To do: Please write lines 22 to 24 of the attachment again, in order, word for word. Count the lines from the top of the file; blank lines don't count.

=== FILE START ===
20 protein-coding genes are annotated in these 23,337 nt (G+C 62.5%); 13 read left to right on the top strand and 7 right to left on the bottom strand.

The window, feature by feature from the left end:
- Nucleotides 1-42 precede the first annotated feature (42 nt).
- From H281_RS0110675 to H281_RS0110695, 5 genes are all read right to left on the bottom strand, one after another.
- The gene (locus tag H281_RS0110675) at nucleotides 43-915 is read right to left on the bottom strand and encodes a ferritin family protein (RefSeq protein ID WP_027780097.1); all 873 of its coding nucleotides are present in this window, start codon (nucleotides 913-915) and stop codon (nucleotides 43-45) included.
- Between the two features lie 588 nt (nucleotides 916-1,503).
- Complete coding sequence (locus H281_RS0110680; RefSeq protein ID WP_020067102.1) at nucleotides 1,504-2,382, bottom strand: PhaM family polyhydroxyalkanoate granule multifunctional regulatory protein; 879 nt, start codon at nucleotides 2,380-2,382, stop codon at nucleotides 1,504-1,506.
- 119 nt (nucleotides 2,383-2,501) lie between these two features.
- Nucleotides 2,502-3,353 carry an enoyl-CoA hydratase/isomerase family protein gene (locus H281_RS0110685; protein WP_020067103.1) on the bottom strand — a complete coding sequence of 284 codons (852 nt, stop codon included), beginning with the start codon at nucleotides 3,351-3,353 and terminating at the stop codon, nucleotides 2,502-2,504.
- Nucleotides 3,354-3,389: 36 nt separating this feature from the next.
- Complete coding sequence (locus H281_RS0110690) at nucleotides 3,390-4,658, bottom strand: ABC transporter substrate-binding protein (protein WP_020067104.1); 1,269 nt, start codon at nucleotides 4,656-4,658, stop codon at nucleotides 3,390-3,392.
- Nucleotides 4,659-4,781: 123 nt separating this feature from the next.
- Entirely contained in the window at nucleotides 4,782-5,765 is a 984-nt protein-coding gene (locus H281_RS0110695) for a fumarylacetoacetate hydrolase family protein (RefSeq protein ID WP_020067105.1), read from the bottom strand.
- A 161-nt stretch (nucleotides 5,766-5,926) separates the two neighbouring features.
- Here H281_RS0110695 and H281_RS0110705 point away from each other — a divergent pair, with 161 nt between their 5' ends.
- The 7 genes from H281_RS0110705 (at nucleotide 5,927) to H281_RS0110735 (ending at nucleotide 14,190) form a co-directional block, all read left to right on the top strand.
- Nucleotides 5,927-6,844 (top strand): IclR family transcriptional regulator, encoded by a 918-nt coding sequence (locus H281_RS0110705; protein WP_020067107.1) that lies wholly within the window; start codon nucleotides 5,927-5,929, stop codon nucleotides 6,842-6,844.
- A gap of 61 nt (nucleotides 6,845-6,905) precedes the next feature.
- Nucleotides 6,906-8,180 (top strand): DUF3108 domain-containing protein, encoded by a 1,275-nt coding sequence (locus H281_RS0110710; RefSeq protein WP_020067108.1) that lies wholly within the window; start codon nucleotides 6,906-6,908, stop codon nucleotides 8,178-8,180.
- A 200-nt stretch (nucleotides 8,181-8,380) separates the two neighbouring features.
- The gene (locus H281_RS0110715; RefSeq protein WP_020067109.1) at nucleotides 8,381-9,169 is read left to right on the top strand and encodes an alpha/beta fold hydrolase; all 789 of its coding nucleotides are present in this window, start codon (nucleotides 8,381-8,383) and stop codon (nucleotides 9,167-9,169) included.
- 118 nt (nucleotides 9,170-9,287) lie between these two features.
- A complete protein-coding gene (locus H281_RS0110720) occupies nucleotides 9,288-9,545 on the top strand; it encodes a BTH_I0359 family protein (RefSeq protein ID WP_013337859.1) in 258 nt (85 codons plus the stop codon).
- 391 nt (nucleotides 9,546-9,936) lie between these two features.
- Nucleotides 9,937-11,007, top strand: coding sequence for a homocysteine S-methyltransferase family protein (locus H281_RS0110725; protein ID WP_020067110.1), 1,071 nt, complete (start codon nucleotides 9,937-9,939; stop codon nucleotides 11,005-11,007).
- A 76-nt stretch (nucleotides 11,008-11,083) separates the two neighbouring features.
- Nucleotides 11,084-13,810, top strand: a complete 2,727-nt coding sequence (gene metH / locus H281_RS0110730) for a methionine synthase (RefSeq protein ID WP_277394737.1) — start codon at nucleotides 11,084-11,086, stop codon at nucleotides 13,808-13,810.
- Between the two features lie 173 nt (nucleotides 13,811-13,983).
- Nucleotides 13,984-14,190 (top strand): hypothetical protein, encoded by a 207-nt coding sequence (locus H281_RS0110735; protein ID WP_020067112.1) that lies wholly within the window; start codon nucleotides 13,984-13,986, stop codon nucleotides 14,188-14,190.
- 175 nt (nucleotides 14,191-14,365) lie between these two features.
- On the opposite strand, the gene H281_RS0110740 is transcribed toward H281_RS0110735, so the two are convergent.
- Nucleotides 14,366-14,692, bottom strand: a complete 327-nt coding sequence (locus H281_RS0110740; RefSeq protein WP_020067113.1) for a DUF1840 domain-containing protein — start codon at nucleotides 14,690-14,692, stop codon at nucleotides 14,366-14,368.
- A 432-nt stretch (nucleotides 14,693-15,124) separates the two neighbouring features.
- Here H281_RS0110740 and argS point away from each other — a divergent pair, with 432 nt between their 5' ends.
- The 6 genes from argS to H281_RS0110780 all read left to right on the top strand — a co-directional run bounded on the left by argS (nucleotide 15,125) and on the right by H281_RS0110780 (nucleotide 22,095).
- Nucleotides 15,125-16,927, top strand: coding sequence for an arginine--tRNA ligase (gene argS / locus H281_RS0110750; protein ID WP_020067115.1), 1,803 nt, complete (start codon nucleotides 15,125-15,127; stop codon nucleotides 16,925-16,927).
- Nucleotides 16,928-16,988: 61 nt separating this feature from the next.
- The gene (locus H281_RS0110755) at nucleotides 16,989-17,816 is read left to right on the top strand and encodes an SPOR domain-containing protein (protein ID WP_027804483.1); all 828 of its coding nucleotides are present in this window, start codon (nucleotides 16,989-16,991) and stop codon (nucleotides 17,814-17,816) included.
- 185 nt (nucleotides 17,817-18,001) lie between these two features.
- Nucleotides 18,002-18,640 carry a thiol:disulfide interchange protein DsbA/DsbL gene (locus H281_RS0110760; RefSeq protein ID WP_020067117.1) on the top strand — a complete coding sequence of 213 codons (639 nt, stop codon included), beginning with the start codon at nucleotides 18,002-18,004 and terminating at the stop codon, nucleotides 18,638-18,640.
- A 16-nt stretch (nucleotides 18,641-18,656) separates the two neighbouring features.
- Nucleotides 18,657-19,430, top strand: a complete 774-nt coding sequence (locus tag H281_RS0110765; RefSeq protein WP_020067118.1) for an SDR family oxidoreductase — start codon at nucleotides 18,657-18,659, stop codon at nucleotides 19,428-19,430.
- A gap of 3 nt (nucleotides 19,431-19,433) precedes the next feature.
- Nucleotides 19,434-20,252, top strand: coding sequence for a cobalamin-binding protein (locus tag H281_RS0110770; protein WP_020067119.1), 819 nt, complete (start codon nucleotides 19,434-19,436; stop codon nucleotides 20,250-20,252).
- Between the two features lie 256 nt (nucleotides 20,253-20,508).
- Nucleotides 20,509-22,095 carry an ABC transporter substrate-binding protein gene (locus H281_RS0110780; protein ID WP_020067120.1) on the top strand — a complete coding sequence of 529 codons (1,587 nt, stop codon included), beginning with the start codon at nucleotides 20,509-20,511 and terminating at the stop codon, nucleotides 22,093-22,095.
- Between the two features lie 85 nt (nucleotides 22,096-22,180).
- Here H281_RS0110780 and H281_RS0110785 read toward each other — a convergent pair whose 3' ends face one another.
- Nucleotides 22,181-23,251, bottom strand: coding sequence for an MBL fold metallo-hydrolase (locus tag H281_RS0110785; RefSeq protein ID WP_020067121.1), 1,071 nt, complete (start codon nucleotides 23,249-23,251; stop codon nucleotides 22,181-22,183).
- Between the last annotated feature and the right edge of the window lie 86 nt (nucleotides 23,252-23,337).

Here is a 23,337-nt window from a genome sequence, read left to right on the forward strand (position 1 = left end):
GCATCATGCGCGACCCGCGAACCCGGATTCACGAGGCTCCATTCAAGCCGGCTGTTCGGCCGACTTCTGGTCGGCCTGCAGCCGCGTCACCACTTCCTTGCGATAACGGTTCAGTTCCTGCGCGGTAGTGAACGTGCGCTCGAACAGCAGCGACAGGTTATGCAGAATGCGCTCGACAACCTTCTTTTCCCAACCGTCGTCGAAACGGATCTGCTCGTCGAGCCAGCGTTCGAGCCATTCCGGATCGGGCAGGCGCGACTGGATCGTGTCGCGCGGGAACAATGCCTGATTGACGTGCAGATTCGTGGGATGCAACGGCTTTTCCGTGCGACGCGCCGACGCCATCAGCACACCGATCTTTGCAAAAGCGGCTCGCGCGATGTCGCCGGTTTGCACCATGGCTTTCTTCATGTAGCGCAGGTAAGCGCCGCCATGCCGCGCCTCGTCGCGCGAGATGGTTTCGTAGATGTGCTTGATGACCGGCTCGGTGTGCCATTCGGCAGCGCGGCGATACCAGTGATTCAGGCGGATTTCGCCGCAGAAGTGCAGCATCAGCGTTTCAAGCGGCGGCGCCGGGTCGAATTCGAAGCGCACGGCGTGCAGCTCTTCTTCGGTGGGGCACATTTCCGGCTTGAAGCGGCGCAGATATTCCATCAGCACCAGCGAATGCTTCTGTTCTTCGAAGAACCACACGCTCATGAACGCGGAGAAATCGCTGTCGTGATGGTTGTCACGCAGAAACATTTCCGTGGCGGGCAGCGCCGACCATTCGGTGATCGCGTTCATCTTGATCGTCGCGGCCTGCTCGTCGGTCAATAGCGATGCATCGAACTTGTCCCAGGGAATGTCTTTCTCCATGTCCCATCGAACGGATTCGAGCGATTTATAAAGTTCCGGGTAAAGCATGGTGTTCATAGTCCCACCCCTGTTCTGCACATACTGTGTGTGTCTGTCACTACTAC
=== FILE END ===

- 118 nt (nucleotides 9,170-9,287) lie between these two features.
- A complete protein-coding gene (locus H281_RS0110720) occupies nucleotides 9,288-9,545 on the top strand; it encodes a BTH_I0359 family protein (RefSeq protein ID WP_013337859.1) in 258 nt (85 codons plus the stop codon).
- 391 nt (nucleotides 9,546-9,936) lie between these two features.